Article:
Trailer Talk

Champion Drivers, Equipment Don't Always Match

August 10, 2010

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It takes people and equipment to put together ATA's National Truck Driving Championships each year, and on both sides there are some unusual linkups. Some drivers compete in vehicle classes they don't normally work in, and some tractors pull trailers they don't normally touch.


A prime example of the driver anomaly is this year's Grand Champion, Carl Krites, from Con-way Freight out of Wapakoneta, Ohio. He was the top overall competitor among the 417 drivers. And although he normally pulls van trailers, he won in the Tank Truck class, using a daycab tractor and a tank semitrailer.

In fact, the other two winners in the Tank class were also van drivers. Another Con-way Freight driver, Dale Duncan out of Spring Valley, Calif., placed third in Tanks, while second place was won by Leo Flack, from A. Duie Pyle in West Chester, Pa.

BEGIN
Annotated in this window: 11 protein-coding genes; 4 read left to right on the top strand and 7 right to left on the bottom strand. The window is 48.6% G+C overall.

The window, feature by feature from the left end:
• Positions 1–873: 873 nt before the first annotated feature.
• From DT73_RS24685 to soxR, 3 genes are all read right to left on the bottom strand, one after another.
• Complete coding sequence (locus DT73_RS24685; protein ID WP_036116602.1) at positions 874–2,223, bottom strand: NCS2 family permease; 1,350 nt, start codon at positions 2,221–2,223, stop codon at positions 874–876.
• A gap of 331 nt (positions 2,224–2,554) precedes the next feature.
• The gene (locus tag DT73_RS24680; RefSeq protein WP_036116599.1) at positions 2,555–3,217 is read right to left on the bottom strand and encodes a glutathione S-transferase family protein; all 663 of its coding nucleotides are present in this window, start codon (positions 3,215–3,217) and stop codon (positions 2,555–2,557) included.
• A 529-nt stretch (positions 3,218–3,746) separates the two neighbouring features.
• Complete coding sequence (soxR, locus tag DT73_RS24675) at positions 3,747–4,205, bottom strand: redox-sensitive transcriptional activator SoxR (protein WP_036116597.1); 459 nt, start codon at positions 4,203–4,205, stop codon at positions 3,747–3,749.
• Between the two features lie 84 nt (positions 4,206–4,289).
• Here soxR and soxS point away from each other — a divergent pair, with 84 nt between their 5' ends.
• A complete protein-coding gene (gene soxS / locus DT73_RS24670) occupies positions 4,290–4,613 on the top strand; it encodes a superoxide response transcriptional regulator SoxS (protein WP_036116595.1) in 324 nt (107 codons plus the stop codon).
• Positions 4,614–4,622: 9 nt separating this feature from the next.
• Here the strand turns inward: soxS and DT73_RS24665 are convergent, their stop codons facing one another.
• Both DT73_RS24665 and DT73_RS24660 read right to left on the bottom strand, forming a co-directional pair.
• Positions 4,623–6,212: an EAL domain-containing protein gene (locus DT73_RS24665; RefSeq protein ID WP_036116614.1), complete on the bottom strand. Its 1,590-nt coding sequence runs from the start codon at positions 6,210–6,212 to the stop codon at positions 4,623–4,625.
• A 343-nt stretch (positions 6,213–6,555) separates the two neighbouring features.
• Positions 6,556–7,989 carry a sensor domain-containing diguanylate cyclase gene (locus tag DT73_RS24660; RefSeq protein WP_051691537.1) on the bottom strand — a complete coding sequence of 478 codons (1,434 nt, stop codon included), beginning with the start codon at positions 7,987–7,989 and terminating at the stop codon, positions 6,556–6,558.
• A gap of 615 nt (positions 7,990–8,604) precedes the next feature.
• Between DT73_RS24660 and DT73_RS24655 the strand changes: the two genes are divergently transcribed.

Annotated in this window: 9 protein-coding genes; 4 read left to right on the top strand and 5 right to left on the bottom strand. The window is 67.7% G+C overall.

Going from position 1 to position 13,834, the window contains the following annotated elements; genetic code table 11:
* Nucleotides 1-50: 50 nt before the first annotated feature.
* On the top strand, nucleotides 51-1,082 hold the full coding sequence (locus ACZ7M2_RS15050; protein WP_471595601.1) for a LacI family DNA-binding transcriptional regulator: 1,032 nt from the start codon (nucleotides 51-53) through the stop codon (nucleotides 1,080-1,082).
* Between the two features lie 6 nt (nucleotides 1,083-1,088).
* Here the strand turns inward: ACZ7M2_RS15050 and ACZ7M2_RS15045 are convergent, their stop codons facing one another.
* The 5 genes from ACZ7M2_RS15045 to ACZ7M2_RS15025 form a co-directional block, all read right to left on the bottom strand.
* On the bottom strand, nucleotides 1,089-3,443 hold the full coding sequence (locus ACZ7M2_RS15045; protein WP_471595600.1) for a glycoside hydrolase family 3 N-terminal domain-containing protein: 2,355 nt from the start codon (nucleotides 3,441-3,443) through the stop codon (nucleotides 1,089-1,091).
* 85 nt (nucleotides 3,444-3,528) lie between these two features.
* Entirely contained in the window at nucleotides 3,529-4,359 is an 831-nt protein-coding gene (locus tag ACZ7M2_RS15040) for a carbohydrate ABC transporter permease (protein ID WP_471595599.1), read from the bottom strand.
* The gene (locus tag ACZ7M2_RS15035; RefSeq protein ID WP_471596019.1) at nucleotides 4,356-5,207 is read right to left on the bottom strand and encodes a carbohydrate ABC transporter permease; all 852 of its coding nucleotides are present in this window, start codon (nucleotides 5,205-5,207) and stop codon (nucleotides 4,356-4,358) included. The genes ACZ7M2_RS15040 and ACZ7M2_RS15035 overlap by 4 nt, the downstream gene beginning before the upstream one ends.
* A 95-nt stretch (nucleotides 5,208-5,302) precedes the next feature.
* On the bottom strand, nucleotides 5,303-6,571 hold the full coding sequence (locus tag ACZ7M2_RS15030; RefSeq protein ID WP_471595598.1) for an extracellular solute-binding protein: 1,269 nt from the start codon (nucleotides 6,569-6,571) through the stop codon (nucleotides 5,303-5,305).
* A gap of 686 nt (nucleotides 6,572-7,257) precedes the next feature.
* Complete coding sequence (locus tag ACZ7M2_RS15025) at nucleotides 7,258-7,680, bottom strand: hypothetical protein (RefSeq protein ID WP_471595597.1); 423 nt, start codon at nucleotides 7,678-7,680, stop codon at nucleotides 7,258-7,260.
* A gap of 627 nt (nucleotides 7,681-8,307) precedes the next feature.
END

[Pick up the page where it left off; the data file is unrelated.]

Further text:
Drivers can compete in any class they want to, officials explained. Van drivers might find fewer competitors in the Tank class or perhaps in the Flatbed Class. There, the three finishers were from FedEx Ground, Wal-Mart Transportation and FedEx National LTL, all van operators. First-, second- and third-place drivers were John Smith Jr., Mooreville, Miss., Ray Barlow, Niles, Mich., and Scott Woodrome, Middletown, Ohio.

Also, if a driver wins two years in a row in one class, he must move to another class if he wishes to continue in the competition.

About 60 trailers, 50 tractors and 10 straight trucks and step vans came together last week for the championships in Columbus, Ohio. Unusual equipment lash ups are inevitable when equipment - all of it new or near-new - comes from different companies.

While strolling across the floor during a lull in the competition, I noticed a Keenan Advantage tank trailer hitched to a daycab tractor owned by Talon Logistics, the transport arm of Giant Eagle grocery stores, while another Talon tractor was hooked to a flatbed trailer.

During competition, a Southeastern Freight Lines tractor pulled a set of UPS Freight doubles around the course. That's par for the championships.


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Author Bio

Tom Berg

Senior Editor

Truck journalist 35 years; joined us in 1978. CDL-licensed; conducts road tests on new trucks, specializing in light and medium-duty, vocational and hybrids.

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